Quality Movement Quality Issues Old or New Performance Quality

Quality Issues Old or New
Quality Movement
Emphasis on quality, customer
satisfaction, viewing the
manufacturing process as a system
• Nowadays, I make it a practice to call them
into consultation on any new work-- I
observe that they are more willing to set
about a piece of work on which their
opinions have been asked and their advice
–Roman Landlord, Circa 1000 A. D.
Quality Management
• Recall the Surgeons evaluation problem?
• What were the components of performance?
• Edwards Deming
• Joseph Juran
• Kaoru Ishikawa (The focus is on the
preservation and health of the organization.)
Organization and processes
Senior management (leadership)-quality is
the ultimate responsibility of management
• Necessity of data to make good decisions
• Focusing on the customer
• Work effectiveness (performance) is a
function of the quality systems that
management creates
• Improving the work flow and processes
• Understanding the nature of variability in
• Root causes of problems
General Principles
• Continuously evaluate new and old
• Always look for improvements in the
processes (linear and non-linear)
• Reconsider emerging technologies
• Anticipate rather than react to problems
• Understand the process and its variability
• Customer Added Value– the best Quality
for money
Juran and Deming’s reaction to
Taylor and Ford
• Taylor and Ford’s focus on task separation
forgetting coordination.
• Juran and Deming view the corporation as
an open system. The emphasis is on how
the parts work together. They also point out
that Taylor and Ford’s management
principles do not take the employees into
A bit of History
• Both Juran and Deming worked for
Shewhart at the Hawthorne Works of
Western Electric in the 1920’s.
• There they became familiar with Shwhart’s
statistical methods for quality.
• Shewhart’s Cycle: Plan, Do, Study, and
Act. The focus is on understanding and
improving the production process.
Juran Quality Principles
• Four components of quality: quality design,
conformance to consumer needs,
availability, & field service.
• To obtain quality, we must plan for quality,
control quality, and improve quality.
• Most quality problems are the result of a
few causes.
• All systems have variability-- to improve
quality we must reduce variability.
Juran 85/15 Rule
• There is a widely held belief that an organization
would have few, if any, problems if only the
workers do their jobs correctly.
• This belief is incorrect.
• The potential to eliminate mistakes lies mostly in
improving the system through which work is done.
• As a rule of thumb, 85% of the problems can be
corrected by changing the system, less than 15%
are under the worker’s control.
The Pareto Principle
• 80% of the trouble comes from 20% of the
• Concentrate on the ‘vital few’ sources of
problems and not be distracted by those
lesser importance.
Solving Problems Without
Creating New Ones
• Finding a solution is terrific, but if we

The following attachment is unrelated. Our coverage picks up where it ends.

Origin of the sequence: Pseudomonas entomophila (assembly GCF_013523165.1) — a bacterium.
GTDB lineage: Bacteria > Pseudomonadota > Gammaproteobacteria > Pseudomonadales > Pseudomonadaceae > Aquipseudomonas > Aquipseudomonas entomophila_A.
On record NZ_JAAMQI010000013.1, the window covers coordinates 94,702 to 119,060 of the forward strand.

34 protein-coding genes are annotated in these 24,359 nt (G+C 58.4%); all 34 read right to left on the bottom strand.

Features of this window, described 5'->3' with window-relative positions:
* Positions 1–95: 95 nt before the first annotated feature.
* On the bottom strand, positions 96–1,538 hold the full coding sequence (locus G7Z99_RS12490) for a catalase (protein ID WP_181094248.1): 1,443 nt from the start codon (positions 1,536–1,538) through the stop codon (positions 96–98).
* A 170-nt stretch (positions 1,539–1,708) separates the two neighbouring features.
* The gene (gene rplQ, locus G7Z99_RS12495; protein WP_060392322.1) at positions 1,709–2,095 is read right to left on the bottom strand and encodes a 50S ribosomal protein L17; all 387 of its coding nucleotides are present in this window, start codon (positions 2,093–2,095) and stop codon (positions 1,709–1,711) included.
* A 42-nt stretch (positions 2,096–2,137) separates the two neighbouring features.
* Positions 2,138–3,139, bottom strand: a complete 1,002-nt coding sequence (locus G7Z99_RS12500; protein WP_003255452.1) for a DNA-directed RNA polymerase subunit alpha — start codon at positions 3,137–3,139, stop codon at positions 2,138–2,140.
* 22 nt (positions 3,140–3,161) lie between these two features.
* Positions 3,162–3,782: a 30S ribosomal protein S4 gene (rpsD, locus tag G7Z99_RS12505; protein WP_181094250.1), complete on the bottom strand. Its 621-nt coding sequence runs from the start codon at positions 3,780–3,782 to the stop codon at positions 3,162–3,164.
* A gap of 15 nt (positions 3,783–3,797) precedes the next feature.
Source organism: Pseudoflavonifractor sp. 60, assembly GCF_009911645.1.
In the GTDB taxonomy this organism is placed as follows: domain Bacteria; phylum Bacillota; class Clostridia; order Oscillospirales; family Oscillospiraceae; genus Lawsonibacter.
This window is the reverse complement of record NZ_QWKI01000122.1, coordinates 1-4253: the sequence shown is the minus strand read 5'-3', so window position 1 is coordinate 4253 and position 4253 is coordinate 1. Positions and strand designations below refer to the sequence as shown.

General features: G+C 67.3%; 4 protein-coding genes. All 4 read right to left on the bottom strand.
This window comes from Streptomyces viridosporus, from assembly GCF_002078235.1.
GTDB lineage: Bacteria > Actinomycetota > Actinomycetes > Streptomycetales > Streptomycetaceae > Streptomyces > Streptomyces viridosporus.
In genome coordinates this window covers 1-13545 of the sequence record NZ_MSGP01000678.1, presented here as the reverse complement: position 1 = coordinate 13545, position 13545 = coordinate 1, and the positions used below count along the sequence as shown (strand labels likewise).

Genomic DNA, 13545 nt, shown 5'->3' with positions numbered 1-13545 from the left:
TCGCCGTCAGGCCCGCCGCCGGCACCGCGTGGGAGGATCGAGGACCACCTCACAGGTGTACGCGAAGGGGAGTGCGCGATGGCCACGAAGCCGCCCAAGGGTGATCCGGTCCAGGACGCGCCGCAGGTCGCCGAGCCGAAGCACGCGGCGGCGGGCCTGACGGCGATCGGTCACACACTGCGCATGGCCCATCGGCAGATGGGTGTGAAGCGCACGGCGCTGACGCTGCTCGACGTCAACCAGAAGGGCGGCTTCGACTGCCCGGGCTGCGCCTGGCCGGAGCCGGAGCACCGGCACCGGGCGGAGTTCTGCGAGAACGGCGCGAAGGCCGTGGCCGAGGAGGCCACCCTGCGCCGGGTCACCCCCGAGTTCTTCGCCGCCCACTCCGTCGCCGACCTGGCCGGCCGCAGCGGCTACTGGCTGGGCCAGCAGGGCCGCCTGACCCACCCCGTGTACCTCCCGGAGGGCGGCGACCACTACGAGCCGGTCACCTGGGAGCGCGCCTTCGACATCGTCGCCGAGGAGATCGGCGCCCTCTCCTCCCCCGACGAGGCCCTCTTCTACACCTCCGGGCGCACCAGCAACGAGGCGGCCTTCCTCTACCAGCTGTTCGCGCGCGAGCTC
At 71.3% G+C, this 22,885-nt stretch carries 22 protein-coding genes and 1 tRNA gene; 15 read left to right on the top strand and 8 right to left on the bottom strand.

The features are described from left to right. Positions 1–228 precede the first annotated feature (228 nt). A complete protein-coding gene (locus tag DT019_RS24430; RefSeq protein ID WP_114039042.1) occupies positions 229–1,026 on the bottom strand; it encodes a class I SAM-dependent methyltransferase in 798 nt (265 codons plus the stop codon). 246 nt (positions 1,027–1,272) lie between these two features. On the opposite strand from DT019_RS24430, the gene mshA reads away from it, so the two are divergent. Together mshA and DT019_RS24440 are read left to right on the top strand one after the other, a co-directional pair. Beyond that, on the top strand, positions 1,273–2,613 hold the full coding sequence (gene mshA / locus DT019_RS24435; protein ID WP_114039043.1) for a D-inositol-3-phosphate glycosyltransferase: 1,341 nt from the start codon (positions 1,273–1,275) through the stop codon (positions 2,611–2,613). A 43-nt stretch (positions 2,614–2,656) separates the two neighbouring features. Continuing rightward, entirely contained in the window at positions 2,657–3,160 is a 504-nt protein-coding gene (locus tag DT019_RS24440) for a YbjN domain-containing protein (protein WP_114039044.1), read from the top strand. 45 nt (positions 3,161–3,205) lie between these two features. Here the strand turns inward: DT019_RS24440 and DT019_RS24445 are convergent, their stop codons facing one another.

implemented it haphazardly, we could get
into bigger trouble than we were before.
• The solution may only partially solve the
problem, even worse, it may trigger other
Deming 14 Points
Create a constancy of purpose for improvement
Adopt the philosophy of quality
Cease dependence on mass inspection
End the practice of awarding business on the basis
of price tag alone
• Improve constantly the system of production
– Processes
– Selection and placement of people
– training
Deming 14 Points
Institute training to use people’s abilities
Institute leadership
Drive out Fear
Break down barriers between staff areas
Eliminate slogans and numerical quotas
Remove barriers that rob people of their
• Encourage education and self-improvement
• Take action
Implementing an Idea
List of actions to be taken
Methods for accomplishing the actions
Resources needed
Special needs for these actions
Time requirements
People involved and responsible
Identifying a Solution
• Cause-and-effect diagrams
• Flow charts
• Statistical Data
– Run charts (time)
– Pareto charts
– Histograms
– Control charts (variability and outliers)
Attributes of Successful
Companies-- Swartz
• They go further than defending the marketsthey attack competitors.
• They respond faster, provide more quality
for price & offer more value for the price
than competitors.
• They are flexible and anticipate change.
• They are dedicated to changing themselves.
Attributes of Successful
Companies-- Swartz
• They identify performance gaps.
• They search continuously for knowledge
that will improve their competitiveness.
• They have a continuous improvement
process which requires that everyone be
dedicated to learning & improvement.
Swartz’s Quality Guidelines
Reduce Inventory
Cut down on response time
Cut down waste of time and material
Reduce work in process
– Examine the process for valueless activities
• Improve the process
– You learn to hit by improving the swing not by
watching the score board
Increase parallel production
Keep in mind capacity versus demand
Go beyond market expectations
Increase quality and decrease quality
• Increase learning
• Take care to discover the customer’s
• Give first priority to redesigning the
delivery system that has the highest impact
on the future of the business
• A system is optimized by optimizing the
whole, not by optimizing its parts.
• Transform yourself in order to maximize the
rate and quality of learning and